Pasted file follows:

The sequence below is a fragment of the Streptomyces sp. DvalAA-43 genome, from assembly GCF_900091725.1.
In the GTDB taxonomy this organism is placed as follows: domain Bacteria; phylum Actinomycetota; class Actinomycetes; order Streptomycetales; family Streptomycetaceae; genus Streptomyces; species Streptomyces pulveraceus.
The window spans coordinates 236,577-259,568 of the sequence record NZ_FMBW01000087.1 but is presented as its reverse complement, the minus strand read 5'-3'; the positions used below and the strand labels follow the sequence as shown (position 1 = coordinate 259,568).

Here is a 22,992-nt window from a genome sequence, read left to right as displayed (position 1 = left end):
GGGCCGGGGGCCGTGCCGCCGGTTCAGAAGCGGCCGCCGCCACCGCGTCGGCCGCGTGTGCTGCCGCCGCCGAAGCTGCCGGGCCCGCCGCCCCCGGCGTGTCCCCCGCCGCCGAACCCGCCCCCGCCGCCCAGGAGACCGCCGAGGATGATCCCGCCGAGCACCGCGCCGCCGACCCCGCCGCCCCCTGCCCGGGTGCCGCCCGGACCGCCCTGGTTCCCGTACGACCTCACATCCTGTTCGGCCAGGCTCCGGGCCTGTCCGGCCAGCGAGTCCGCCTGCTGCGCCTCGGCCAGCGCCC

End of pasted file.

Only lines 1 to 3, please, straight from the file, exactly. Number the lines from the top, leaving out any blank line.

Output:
The sequence below is a fragment of the Streptomyces sp. DvalAA-43 genome, from assembly GCF_900091725.1.
In the GTDB taxonomy this organism is placed as follows: domain Bacteria; phylum Actinomycetota; class Actinomycetes; order Streptomycetales; family Streptomycetaceae; genus Streptomyces; species Streptomyces pulveraceus.
The window spans coordinates 236,577-259,568 of the sequence record NZ_FMBW01000087.1 but is presented as its reverse complement, the minus strand read 5'-3'; the positions used below and the strand labels follow the sequence as shown (position 1 = coordinate 259,568).